The Significance of the Hand

The narrator in Robert Browning’s poem “Andrea Del Sarto” repeatedly references the hand, and his various references display the narrator’s layers of identity.

The first few instances in the poem where the narrator mentions the hand is in reference to his lover, Lucrezia, to whom the entire account of the poem is addressed.  Love is heavy on the mind and heart of the narrator as he expresses his desires again and again to hold hands with and spend time with his love.  On a number of occasions, the narrator’s language asserts a male hegemonic view of life and love: “Your soft hand is a woman of itself,/ And mine the man’s bared breast she curls inside” (lines 21-22).  However, it is clear that the narrator does not feel that he is in control of his current romantic situation, and thus does not wield that much power.  He seems to be in hopes of securing his identity as he attempts to mend and secure his love relationship with Lucrezia.

Later in the poem, the narrator says, “Love, we are in God’s hand. / How strange now looks the life he makes us lead; / So free we seem, so fettered fast we are! / I feel he laid the fetter: let it lie!” (lines 49-53).  The speaker’s acknowledgement of a higher power who really controls his destiny exhibits that the narrator believes he has limited ability to determine his own identity because he feels he is “fettered” by God’s determination of his life.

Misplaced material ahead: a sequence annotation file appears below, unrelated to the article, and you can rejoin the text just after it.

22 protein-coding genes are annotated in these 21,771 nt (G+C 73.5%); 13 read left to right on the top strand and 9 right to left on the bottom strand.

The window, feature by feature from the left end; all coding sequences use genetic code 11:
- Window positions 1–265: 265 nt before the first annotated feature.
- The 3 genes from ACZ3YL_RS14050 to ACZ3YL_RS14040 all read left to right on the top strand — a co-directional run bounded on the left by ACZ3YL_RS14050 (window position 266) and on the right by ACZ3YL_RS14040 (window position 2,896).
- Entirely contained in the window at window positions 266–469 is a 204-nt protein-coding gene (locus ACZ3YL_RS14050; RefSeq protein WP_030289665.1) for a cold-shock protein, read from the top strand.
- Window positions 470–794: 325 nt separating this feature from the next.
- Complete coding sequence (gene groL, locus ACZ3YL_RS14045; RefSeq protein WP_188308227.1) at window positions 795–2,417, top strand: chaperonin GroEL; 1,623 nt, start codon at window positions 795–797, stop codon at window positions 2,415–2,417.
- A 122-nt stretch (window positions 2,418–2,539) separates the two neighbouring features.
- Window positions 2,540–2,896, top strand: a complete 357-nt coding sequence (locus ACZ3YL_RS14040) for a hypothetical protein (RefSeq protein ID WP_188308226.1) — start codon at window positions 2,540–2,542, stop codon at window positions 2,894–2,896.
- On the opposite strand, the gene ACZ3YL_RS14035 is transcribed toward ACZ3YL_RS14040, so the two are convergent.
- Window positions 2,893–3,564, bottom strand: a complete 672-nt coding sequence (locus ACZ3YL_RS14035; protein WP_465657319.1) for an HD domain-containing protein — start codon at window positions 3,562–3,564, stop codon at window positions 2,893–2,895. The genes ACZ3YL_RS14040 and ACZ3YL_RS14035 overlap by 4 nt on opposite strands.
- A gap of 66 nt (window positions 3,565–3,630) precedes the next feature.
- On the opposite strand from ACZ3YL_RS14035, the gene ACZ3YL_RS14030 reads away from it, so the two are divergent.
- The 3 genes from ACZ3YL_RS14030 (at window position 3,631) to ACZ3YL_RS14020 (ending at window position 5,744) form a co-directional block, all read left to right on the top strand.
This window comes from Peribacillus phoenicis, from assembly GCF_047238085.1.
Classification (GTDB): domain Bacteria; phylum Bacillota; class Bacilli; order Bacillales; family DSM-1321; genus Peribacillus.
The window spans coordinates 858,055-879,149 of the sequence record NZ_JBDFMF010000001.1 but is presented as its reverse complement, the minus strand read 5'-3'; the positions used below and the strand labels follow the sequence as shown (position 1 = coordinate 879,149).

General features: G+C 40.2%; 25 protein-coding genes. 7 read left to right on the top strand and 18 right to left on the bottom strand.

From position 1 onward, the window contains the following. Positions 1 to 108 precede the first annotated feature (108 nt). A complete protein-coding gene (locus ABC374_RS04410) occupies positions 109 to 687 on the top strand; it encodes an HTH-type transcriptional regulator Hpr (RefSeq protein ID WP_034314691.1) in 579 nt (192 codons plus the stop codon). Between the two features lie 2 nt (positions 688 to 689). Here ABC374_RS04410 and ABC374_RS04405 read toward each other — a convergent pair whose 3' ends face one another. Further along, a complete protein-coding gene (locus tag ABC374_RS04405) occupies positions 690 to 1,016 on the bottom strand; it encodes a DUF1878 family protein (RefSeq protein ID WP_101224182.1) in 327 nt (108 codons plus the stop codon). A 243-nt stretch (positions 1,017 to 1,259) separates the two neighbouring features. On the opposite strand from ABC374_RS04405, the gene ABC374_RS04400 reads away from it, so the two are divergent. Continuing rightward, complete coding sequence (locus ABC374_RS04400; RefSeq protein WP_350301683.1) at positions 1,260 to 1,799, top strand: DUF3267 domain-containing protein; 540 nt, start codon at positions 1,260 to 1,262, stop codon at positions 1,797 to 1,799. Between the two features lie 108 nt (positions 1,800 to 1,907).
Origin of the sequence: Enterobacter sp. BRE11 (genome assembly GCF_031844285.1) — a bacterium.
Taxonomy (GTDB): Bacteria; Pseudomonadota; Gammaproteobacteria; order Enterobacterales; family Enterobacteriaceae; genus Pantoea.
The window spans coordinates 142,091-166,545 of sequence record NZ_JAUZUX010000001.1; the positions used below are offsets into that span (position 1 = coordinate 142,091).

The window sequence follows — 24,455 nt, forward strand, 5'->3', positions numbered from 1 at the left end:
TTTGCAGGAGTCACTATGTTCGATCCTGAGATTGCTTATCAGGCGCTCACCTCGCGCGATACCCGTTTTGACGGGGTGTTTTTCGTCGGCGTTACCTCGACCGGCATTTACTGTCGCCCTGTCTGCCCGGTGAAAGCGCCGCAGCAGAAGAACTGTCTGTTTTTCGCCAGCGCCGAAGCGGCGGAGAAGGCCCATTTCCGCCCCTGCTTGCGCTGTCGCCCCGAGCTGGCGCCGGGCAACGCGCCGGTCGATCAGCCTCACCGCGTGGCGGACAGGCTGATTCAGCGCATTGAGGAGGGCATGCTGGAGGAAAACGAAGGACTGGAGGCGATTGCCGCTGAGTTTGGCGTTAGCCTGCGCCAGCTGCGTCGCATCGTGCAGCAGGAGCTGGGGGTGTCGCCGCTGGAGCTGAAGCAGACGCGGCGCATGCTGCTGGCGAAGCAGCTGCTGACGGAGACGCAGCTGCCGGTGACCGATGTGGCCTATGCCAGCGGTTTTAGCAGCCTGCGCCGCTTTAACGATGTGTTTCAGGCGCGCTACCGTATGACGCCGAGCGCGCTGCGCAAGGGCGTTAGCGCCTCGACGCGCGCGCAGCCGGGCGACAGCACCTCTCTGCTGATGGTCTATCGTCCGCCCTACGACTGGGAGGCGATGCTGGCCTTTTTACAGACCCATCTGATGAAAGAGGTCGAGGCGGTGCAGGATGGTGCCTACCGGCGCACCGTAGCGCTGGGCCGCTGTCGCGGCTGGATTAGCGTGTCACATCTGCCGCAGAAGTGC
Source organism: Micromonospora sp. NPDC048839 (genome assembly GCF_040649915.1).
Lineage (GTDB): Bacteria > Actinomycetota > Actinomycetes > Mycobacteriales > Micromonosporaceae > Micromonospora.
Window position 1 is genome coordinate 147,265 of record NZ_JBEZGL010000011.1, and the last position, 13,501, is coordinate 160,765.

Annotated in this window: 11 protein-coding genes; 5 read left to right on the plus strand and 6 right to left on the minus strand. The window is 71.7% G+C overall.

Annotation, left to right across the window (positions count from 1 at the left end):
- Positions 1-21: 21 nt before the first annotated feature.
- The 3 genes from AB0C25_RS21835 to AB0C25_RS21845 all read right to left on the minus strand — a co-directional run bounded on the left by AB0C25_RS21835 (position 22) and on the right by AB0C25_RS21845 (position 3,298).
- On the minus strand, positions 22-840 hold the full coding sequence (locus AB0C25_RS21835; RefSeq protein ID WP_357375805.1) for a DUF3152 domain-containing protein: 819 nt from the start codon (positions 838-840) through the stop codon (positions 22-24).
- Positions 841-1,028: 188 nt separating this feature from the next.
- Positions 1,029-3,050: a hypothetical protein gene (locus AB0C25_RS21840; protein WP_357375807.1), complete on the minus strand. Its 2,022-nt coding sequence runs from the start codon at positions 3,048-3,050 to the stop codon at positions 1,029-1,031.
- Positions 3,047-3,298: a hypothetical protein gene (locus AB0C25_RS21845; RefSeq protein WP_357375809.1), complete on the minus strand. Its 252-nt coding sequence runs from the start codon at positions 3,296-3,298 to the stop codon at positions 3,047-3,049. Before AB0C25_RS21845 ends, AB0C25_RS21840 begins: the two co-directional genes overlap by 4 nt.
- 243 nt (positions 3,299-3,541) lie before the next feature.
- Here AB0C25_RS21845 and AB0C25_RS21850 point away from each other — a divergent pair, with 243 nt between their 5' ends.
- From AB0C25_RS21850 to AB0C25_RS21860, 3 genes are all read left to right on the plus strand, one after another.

Lastly, the narrator makes many references to his own artistic ability and his superiority to others in his craft, mentioning what he can do with “this low-pulsed forthright craftsman’s hand” (line 82) in the process:  “I can do with my pencil what I know, / What I see, what at bottom of my heart / I wish for, if I ever wish so deep–/ Do easily, too–when I say, perfectly, / I do not boast, perhaps . . .” (lines 60-64).  It is apparent that he thinks highly of himself and his inclination to express himself creatively through art–a large part of his identity is tied into his hands and the creative works he can make with them.

Through exploring the narrator’s language and the recurring mention of the hand, the reader can understand the narrator’s identity more fully.

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